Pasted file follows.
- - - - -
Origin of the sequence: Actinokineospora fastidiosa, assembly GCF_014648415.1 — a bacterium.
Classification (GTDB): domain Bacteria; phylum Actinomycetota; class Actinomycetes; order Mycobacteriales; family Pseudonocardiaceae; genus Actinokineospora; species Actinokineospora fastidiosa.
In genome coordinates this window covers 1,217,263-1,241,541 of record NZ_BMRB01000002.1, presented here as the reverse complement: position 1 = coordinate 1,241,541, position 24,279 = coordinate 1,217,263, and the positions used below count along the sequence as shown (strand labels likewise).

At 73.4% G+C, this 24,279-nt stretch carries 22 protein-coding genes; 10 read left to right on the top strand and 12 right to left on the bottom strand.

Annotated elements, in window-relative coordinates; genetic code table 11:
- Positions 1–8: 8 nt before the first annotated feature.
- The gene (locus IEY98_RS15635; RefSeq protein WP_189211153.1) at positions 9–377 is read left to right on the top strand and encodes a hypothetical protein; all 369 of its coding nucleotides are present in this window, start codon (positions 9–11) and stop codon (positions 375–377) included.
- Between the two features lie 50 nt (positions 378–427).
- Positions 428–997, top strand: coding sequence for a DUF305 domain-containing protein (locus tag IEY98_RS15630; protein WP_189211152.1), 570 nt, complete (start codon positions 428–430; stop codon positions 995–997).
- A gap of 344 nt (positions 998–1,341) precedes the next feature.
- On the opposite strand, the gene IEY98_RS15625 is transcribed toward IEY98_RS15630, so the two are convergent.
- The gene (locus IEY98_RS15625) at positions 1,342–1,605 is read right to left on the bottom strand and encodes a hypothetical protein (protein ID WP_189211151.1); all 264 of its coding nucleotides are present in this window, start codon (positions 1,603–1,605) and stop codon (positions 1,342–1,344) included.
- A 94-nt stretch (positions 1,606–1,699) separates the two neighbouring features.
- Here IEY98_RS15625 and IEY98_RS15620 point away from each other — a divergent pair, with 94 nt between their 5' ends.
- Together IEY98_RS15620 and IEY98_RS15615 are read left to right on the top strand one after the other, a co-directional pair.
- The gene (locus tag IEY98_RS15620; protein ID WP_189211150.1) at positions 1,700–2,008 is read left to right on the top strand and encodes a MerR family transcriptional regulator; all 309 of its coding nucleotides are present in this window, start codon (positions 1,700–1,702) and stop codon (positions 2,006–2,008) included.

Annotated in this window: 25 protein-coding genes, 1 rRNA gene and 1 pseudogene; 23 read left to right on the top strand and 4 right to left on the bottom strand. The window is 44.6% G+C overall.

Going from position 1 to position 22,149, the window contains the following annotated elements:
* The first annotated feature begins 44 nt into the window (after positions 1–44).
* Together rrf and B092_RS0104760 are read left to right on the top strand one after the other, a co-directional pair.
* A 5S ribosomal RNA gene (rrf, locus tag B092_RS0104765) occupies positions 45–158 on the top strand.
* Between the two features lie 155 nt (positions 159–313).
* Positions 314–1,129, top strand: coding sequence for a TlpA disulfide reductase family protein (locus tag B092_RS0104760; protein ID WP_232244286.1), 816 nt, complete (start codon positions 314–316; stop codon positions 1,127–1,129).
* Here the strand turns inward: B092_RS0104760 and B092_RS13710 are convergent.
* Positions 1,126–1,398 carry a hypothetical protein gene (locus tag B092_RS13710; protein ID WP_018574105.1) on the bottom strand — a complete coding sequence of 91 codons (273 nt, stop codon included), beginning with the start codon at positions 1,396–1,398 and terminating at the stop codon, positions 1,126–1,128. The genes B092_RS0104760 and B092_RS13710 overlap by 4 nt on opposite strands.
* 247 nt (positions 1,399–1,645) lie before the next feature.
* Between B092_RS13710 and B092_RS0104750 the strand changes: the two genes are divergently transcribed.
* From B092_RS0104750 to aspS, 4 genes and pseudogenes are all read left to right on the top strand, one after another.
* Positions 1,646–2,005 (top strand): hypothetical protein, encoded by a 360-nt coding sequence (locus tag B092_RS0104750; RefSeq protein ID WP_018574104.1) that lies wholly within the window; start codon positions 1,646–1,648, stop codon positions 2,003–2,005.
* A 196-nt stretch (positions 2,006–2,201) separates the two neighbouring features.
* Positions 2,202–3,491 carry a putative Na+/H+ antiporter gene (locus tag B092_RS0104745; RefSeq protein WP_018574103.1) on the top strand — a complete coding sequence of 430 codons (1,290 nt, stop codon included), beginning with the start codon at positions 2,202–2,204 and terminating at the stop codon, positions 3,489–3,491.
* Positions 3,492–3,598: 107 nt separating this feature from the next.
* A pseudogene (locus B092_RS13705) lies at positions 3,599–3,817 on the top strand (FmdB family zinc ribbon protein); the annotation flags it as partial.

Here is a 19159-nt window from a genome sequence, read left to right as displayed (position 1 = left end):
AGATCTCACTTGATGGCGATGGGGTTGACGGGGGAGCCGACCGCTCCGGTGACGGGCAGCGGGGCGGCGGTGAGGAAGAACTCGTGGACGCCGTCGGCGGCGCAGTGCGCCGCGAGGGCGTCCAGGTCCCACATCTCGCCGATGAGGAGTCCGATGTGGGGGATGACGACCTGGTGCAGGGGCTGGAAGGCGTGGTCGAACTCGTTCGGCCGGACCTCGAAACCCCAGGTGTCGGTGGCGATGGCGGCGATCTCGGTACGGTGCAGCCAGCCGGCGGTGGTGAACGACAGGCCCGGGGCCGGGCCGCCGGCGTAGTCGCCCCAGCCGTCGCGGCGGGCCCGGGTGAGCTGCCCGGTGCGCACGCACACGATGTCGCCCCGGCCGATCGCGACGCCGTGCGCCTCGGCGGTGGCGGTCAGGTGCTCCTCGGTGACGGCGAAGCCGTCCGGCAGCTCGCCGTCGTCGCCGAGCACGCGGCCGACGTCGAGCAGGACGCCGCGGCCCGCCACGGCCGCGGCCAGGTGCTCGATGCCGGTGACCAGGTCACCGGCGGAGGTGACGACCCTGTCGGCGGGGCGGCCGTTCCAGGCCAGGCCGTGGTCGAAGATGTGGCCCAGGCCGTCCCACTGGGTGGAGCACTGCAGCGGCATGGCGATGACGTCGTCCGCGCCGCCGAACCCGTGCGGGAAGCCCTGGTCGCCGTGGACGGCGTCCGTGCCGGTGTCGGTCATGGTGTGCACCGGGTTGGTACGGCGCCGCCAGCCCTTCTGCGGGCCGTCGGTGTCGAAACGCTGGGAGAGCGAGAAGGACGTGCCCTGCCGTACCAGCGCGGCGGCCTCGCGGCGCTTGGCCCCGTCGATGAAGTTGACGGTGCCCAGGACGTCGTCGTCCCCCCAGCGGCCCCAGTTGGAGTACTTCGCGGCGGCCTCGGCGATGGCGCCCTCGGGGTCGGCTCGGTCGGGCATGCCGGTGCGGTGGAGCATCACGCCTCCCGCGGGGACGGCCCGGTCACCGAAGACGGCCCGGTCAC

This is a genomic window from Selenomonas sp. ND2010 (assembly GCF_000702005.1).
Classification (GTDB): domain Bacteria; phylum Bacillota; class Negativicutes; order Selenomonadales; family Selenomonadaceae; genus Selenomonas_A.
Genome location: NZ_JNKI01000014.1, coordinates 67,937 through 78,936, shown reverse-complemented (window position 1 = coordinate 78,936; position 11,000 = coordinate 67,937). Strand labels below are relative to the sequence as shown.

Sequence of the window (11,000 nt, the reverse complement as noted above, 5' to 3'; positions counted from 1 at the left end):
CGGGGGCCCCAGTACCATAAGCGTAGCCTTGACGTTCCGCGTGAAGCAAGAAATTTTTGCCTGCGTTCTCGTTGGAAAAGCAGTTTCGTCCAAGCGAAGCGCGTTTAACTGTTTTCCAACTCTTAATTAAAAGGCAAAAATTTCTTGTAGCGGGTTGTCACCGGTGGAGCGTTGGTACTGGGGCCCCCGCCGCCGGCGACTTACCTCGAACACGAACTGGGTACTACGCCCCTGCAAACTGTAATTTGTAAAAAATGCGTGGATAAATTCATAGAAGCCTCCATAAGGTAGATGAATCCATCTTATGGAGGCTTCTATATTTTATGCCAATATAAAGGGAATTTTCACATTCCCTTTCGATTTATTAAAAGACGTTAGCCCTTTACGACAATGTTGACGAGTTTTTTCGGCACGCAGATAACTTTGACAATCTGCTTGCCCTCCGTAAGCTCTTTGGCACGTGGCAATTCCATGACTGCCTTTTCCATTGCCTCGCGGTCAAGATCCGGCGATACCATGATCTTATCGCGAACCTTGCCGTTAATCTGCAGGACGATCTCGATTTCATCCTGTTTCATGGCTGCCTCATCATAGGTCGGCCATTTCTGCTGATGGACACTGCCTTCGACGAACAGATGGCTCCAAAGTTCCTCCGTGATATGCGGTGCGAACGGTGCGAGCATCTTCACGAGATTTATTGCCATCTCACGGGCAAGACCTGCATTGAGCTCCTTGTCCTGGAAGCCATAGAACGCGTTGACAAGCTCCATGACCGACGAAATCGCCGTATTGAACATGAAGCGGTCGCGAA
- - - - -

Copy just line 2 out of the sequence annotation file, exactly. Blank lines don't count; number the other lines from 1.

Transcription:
Classification (GTDB): domain Bacteria; phylum Actinomycetota; class Actinomycetes; order Mycobacteriales; family Pseudonocardiaceae; genus Actinokineospora; species Actinokineospora fastidiosa.